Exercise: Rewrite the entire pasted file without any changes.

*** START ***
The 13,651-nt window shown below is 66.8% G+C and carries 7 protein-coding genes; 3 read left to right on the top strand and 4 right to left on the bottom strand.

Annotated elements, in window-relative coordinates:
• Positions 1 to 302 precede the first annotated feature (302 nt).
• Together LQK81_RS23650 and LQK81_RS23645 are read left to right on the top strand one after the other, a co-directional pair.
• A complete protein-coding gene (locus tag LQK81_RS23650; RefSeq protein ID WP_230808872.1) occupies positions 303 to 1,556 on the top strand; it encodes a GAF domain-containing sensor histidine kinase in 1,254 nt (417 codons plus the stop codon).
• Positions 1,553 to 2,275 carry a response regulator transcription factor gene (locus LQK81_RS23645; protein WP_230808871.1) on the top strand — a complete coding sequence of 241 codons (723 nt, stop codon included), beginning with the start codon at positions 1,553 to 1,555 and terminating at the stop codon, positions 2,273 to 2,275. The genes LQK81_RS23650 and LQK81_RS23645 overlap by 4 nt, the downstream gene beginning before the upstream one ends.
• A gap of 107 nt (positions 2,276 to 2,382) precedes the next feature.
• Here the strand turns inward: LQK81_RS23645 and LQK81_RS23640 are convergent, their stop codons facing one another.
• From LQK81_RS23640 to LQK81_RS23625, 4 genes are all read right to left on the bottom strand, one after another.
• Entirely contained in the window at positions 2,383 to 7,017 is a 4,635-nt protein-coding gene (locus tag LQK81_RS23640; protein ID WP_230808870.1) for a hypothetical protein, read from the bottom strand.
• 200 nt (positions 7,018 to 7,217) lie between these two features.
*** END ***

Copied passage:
The 13,651-nt window shown below is 66.8% G+C and carries 7 protein-coding genes; 3 read left to right on the top strand and 4 right to left on the bottom strand.

Annotated elements, in window-relative coordinates:
• Positions 1 to 302 precede the first annotated feature (302 nt).
• Together LQK81_RS23650 and LQK81_RS23645 are read left to right on the top strand one after the other, a co-directional pair.
• A complete protein-coding gene (locus tag LQK81_RS23650; RefSeq protein ID WP_230808872.1) occupies positions 303 to 1,556 on the top strand; it encodes a GAF domain-containing sensor histidine kinase in 1,254 nt (417 codons plus the stop codon).
• Positions 1,553 to 2,275 carry a response regulator transcription factor gene (locus LQK81_RS23645; protein WP_230808871.1) on the top strand — a complete coding sequence of 241 codons (723 nt, stop codon included), beginning with the start codon at positions 1,553 to 1,555 and terminating at the stop codon, positions 2,273 to 2,275. The genes LQK81_RS23650 and LQK81_RS23645 overlap by 4 nt, the downstream gene beginning before the upstream one ends.
• A gap of 107 nt (positions 2,276 to 2,382) precedes the next feature.
• Here the strand turns inward: LQK81_RS23645 and LQK81_RS23640 are convergent, their stop codons facing one another.
• From LQK81_RS23640 to LQK81_RS23625, 4 genes are all read right to left on the bottom strand, one after another.
• Entirely contained in the window at positions 2,383 to 7,017 is a 4,635-nt protein-coding gene (locus tag LQK81_RS23640; protein ID WP_230808870.1) for a hypothetical protein, read from the bottom strand.
• 200 nt (positions 7,018 to 7,217) lie between these two features.